What is this “pilgrimage of faith” that the Church has lived out through space and time in her individual members? The pope says that its essential character is interior, a “question of a pilgrimage through faith, by the ‘power of the Risen Lord,’ a pilgrimage in the Holy Spirit” (Redemptoris Mater, 25).
The essential element of this interior pilgrimage is the response that each person gives to the encounter with the Holy Spirit. The faith-response of yes – of fiat, a total obedience of faith to the Spirit inviting into God’s plan – creates a receptive space for the conception and birthing of Jesus. This pilgrimage of faith is of crucial importance not only because of what it accomplishes in the individual, but more because of what is accomplished through the individual: making Christ present in the world.
And Mary, in a unique and special way, is present to and part of this ongoing pilgrimage. “Mary is present, as the one who is ‘blessed because she believed,’ as the one who advanced on the pilgrimage of faith, sharing unlike any other creature in the mystery of Christ. . . . Among all believers she is like a ‘mirror’ in which are reflected in the most profound and limpid way ‘the mighty works of God’” (Redemptoris Mater, 25). Mary is the prototype and model for all faith-pilgrims. And what can we learn when we look at her response? We discover that “to believe means ‘to abandon oneself’ to the truth of the word of the living God . . . accepting fully and with a ready heart everything that is decreed in the divine plan . . . a complete openness to the person of Christ, to his whole work, to his whole mission” (Redemptoris Mater, 14,39).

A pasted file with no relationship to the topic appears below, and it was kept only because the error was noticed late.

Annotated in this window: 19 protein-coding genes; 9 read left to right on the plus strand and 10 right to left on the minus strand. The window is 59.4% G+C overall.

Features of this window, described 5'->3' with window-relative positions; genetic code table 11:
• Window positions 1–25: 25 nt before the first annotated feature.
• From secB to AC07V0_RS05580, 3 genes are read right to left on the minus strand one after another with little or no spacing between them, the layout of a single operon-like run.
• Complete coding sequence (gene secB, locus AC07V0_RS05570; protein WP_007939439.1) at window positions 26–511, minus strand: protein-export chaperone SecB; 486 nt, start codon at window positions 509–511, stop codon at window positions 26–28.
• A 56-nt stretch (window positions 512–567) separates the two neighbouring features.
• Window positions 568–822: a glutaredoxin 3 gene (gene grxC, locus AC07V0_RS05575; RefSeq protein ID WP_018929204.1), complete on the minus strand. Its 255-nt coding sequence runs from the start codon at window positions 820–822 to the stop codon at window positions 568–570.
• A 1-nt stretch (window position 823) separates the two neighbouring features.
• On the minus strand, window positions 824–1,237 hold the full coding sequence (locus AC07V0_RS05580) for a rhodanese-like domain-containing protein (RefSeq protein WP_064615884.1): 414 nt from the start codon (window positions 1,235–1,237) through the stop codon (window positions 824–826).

This total acceptance, this total giving of oneself to God’s plan, is evident throughout Mary’s life: in the fiat of the annunciation moment, in the journey to Bethlehem and the birth in such humble surroundings, in the flight to Egypt, in the “ponderings in her heart” during the early years, in the intercession at Cana, in the years of remaining in the background during the preaching, teaching, and healing and on the fringe of the crowds adulating or condemning, at the foot of the cross, and then in the midst of the apostles for the empowering on Pentecost. Certainly it is not difficult to see in Mary the total gift of her person to serving the saving plan of the Father.
Unique? Yes, Mary is. And yet we share in the same call, the same mission. As the American bishops stated in their pastoral letter: “Mary conceived in her womb. First came Mary’s faith, then her motherhood. Faith is the key. . . . All who truly follow Christ become ’mothers’ of Christ, for by their faith they bring him to birth” (Behold Your Mother, 71). This radical response of faith, as Cardinal Ratzinger effectively stated in his homily at St. Mary Major’s on June 10, 1987, shows that Mary is “above all the sign of the fecundity of faith in history.” The fecundity of faith is that it brought forth Life itself, which is Jesus. Jesus is God’s supreme entrance into history. It is in Jesus that God once and for all puts history on the road of salvation, of liberation, of completion. Jesus is the ever-present Life that transforms history. What better way, therefore, to (deepen our faith) than to look at Mary, the supreme example and model of the power of faith to bring Jesus into the world?